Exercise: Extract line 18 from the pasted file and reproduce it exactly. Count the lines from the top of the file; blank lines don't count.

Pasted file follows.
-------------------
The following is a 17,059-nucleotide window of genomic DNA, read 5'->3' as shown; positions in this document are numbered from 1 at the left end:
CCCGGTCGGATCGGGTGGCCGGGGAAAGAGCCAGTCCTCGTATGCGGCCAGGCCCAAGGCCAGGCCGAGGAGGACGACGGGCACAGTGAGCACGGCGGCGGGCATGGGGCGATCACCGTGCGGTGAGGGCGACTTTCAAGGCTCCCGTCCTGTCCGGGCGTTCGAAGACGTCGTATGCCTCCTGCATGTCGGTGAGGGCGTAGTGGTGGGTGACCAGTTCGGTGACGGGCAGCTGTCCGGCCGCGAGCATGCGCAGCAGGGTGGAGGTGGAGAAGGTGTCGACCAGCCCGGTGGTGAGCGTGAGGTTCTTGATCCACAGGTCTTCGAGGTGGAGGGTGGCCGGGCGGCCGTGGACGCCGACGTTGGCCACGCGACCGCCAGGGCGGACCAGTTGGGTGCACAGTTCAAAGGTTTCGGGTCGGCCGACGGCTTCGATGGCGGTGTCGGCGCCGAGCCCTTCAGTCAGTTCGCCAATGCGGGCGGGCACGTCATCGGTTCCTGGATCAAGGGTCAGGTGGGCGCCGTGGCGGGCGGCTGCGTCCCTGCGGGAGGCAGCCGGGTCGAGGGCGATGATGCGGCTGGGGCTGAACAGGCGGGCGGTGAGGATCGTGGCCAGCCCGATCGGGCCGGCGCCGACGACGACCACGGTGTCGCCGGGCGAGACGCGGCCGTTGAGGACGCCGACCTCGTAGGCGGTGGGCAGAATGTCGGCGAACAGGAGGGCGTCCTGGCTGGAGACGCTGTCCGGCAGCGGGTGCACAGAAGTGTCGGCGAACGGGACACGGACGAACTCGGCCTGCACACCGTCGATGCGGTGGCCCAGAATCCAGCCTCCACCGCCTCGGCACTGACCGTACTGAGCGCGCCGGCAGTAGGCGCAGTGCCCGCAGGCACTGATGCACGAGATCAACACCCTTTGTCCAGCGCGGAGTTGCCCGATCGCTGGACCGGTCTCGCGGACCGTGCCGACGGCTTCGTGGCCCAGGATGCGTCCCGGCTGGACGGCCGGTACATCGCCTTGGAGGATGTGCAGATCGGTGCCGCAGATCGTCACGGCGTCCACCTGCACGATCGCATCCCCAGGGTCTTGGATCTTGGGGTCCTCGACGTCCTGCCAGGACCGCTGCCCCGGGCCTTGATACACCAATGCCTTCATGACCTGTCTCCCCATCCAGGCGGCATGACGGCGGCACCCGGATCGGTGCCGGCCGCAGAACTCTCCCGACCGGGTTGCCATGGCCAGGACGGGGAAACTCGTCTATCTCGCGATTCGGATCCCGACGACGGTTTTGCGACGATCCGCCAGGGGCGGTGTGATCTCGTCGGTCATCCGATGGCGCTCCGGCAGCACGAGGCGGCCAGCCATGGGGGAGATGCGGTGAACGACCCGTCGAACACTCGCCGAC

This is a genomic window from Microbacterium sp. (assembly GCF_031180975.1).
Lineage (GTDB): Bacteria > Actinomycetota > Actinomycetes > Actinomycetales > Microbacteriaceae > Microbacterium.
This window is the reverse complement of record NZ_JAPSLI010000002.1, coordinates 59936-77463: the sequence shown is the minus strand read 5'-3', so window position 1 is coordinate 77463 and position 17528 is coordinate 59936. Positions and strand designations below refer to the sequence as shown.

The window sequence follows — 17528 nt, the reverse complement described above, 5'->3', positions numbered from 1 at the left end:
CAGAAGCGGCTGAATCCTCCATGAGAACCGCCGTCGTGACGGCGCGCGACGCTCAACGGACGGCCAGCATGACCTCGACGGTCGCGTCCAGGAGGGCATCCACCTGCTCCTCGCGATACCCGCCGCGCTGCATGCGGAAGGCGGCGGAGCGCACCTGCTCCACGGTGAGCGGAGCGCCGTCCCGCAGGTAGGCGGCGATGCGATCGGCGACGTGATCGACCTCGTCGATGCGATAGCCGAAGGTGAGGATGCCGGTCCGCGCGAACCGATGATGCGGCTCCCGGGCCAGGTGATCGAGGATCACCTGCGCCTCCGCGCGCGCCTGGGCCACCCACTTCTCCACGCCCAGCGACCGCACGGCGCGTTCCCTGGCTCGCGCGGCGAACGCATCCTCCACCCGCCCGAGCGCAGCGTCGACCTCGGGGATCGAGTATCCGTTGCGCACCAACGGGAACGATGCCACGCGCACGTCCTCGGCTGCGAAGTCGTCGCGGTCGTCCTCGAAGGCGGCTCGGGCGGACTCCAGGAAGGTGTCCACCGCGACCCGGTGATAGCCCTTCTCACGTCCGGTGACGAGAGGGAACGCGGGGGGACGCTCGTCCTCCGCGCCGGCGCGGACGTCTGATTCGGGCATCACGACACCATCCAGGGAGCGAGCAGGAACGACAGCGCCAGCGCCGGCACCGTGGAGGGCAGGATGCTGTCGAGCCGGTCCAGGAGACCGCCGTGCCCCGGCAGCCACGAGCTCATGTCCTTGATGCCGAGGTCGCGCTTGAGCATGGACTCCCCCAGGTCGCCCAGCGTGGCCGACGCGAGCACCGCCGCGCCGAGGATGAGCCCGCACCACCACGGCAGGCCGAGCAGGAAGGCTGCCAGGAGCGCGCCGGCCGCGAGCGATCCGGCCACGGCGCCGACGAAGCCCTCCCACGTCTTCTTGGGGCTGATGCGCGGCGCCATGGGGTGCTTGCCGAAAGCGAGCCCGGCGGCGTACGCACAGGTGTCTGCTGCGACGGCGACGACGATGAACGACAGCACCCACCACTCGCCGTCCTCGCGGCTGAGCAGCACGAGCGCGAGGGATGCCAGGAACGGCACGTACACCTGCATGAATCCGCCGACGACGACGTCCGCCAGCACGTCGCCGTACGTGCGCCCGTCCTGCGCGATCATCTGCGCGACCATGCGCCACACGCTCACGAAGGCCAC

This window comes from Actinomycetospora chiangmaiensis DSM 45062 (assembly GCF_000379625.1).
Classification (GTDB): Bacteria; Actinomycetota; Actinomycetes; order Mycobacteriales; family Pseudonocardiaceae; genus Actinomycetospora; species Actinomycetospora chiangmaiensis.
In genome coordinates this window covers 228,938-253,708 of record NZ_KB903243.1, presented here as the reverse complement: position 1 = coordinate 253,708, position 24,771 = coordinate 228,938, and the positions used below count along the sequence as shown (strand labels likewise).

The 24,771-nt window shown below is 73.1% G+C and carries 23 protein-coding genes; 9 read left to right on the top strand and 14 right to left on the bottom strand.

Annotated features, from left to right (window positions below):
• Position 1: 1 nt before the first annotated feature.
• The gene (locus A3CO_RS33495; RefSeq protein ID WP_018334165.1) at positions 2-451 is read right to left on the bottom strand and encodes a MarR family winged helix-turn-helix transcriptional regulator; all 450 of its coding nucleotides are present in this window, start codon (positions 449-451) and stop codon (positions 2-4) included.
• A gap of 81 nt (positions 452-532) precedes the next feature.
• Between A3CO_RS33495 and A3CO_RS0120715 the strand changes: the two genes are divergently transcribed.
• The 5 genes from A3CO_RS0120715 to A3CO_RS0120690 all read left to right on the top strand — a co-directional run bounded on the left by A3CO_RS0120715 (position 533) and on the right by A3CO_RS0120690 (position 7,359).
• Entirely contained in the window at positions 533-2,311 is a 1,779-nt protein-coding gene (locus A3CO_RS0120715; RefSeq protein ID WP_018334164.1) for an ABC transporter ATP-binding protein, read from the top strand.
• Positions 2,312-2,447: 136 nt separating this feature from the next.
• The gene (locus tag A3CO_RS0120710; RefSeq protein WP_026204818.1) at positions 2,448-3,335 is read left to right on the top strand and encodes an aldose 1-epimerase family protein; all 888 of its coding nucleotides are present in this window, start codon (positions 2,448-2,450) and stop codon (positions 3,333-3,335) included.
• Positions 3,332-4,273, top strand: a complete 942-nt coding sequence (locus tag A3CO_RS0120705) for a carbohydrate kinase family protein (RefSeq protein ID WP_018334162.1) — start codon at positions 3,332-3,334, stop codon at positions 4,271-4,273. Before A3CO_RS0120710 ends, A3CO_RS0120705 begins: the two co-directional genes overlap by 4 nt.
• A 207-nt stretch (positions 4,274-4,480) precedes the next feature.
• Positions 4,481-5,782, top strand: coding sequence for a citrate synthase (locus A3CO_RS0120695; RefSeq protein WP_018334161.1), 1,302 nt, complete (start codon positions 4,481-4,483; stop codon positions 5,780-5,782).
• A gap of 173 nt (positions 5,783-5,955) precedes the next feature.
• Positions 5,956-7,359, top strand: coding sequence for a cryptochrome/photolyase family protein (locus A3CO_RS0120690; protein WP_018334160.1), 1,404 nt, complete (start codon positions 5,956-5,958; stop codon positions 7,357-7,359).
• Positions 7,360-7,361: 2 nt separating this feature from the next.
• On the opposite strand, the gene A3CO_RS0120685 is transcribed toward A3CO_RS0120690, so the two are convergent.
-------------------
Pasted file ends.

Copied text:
• Entirely contained in the window at positions 533-2,311 is a 1,779-nt protein-coding gene (locus A3CO_RS0120715; RefSeq protein ID WP_018334164.1) for an ABC transporter ATP-binding protein, read from the top strand.